Within a week on either side of Georges’ acquisition of The Advocate, NOLA Media Group launched BR, a free weekly tabloid circulated in Baton Rouge, and a newsstand tabloid available the three weekdays on which The Times-Picayune no longer publishes.

Even among fellow privately held companies, Advance is particularly secretive, so any financial analysis of digital first’s early success is speculative.

Ken Doctor, consumer news industry analyst for global research and advisory firm Outsell, has estimated that Advance has slashed 25 percent of its expenses and retained 90 percent of its advertising revenue. This “means that strategy is working pretty well” from a financial perspective, he told me in a May interview for the book, and affirmed this week.

However, “a year out is probably a little too soon to tell” anything meaningful, said Poynter business analyst Rick Edmonds. “This is not something that was done for an immediate payoff.”

Thus, the big question remains: Will New Orleans’ advertisers migrate online with, and support two newspapers and numerous online and broadcast outlets?

“The immutable fact is that if there wasn’t enough print advertising for one daily newspaper a year ago, that’s even truer today,” Gambit Editor Kevin Allman said. “So now, we have two newspapers competing for the same pot of advertising money and the same diminishing subscriber base. The next big battle will be the ground war for advertisers and subscribers.”

Gambit publisher Margo Dubos observed that The Times-Picayune has so far held on to the lucrative preprint advertising supplements. But interviews I conducted for the book showed that the reduction of print editions has prompted at least four major advertisers to significantly reduce overall advertising spending with NOLA Media Group, or to stop advertising in the company’s products altogether.

“The actions they have taken over the past months are driving us away from their print publication,” Rick Haase, president of New Orleans-headquartered Latter & Blum, Inc., the largest real estate agency in the Gulf South and The Times-Picayune’s largest advertiser in the real estate category, told me for the book.

“We have always supported local businesses and will continue to do so, but if [NOLA Media Group] thought cutting its number of print editions was going to drive our print spend into the digital space, they made a serious error. We think they are really hurting themselves.”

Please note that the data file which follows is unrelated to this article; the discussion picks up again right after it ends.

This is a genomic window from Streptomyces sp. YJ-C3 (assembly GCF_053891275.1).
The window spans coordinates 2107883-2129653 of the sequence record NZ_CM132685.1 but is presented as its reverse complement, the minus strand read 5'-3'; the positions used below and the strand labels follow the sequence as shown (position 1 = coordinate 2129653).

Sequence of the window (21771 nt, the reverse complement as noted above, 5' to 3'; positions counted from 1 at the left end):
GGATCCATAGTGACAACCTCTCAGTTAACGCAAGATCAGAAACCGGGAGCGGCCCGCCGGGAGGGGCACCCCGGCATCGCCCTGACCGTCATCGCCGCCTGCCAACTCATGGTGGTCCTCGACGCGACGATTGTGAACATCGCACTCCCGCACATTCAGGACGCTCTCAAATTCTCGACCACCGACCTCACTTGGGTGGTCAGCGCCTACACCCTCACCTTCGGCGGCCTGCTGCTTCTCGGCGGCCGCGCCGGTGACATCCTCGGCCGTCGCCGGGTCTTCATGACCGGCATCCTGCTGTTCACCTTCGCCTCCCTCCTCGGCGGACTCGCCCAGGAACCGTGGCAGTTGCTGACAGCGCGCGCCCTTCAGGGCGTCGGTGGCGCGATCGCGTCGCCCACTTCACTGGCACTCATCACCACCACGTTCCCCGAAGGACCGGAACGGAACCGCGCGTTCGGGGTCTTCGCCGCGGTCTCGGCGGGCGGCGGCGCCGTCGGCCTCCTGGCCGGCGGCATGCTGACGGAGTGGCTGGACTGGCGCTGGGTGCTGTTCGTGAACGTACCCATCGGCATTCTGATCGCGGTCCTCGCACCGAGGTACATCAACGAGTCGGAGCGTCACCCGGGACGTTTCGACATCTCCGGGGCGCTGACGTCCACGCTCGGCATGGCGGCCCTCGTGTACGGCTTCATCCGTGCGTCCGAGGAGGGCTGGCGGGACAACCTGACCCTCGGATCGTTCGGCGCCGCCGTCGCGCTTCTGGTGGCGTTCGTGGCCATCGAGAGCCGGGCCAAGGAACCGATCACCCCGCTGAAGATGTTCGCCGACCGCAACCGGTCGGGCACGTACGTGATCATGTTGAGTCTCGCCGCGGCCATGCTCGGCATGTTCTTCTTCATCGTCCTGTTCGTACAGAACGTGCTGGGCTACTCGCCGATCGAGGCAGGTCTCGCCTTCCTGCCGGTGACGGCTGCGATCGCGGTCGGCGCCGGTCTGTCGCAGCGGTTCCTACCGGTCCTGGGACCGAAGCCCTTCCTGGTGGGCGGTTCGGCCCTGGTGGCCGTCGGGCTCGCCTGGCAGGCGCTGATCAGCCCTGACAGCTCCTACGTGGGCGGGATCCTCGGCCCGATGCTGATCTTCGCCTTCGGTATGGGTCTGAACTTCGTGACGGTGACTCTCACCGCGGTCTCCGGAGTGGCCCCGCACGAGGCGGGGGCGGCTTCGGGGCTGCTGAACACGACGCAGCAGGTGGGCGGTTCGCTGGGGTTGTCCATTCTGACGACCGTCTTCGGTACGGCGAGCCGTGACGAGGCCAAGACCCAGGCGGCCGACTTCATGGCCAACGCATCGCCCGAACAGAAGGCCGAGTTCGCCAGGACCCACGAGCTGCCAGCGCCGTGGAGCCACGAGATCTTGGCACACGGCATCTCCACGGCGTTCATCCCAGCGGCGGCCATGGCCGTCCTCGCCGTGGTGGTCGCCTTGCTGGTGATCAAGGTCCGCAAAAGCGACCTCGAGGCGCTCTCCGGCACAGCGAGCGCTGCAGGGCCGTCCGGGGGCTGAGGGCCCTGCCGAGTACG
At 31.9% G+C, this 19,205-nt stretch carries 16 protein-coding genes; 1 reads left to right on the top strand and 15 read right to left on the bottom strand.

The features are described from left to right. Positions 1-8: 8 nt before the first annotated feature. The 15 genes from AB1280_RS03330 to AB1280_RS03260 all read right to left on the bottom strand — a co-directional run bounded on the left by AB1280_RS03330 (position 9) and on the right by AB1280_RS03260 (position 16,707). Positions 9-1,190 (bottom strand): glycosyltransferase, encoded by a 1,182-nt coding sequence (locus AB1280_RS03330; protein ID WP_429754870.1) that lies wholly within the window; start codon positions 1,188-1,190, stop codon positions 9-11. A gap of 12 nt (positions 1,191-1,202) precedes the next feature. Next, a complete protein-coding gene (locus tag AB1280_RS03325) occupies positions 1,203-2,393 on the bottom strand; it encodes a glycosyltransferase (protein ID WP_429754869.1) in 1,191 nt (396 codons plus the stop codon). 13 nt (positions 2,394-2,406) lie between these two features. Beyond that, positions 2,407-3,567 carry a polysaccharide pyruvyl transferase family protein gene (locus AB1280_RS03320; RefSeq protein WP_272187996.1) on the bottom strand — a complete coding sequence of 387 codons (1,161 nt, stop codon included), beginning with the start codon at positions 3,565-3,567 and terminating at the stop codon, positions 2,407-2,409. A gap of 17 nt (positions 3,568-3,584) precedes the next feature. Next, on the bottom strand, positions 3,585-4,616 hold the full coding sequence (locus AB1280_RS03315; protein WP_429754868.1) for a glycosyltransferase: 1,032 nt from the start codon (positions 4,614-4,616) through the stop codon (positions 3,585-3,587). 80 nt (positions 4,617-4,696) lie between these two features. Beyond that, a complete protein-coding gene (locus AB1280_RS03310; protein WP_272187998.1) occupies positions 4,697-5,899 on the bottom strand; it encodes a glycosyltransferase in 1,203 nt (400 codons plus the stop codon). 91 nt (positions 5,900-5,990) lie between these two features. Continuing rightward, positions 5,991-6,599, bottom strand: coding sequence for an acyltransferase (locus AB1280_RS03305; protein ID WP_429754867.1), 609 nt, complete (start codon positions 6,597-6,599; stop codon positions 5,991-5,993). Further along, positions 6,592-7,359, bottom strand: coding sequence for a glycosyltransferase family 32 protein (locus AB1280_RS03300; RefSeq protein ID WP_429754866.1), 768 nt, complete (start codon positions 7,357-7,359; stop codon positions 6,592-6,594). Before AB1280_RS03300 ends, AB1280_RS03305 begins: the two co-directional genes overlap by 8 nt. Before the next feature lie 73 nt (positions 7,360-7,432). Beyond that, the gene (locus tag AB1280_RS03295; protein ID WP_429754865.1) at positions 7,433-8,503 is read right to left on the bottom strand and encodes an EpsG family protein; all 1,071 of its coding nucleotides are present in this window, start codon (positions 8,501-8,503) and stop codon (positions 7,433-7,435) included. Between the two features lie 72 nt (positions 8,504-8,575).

Executives with three other formerly major advertisers offered similar assessments.

But if local advertisers embrace digital advertising, another irony may arise.

NOLA Media Group “legitimized online news overnight,” said Robert Morris, founder of the Messengers, which he said have doubled both unique visitors and ad revenues since The Times-Picayune announcement in the spring of 2012. “They had a monopoly on print newspapers, and then all of the sudden, directly because of the action they took, we now have two newspapers in the city.

“The market was impenetrable, but now it’s completely and utterly fractured.”

Rebecca Theim grew up in Huntsville and was a Times-Picayune reporter from 1988-94. Her book, Hell and High Water: The Battle to Save the Daily New Orleans Times-Picayune, published by Pelican Publishing Co., will be in bookstores later this month. Read more


Forbes: Newhouses’ fortune increases

Advance Publications owners Donald and Samuel “Si” Newhouse added to their fortunes last year, Forbes reports in its annual list of America’s richest people. Forbes estimates Donald Newhouse’s net worth as $8.2 billion. It was $6.6 billion in the previous year’s list.

Si Newhouse placed a little higher, with a net worth of $8.9 billion. It placed him at $7.4 billion last year. Donald is the nation’s 52nd richest person, Forbes says (he was 51 last year) and Si is No. 46, the same spot he had the year before.

Other media types on the list: Read more


Get the latest media news delivered to your inbox.

Select the newsletter(s) you'd like to receive:
Page 1 of 512345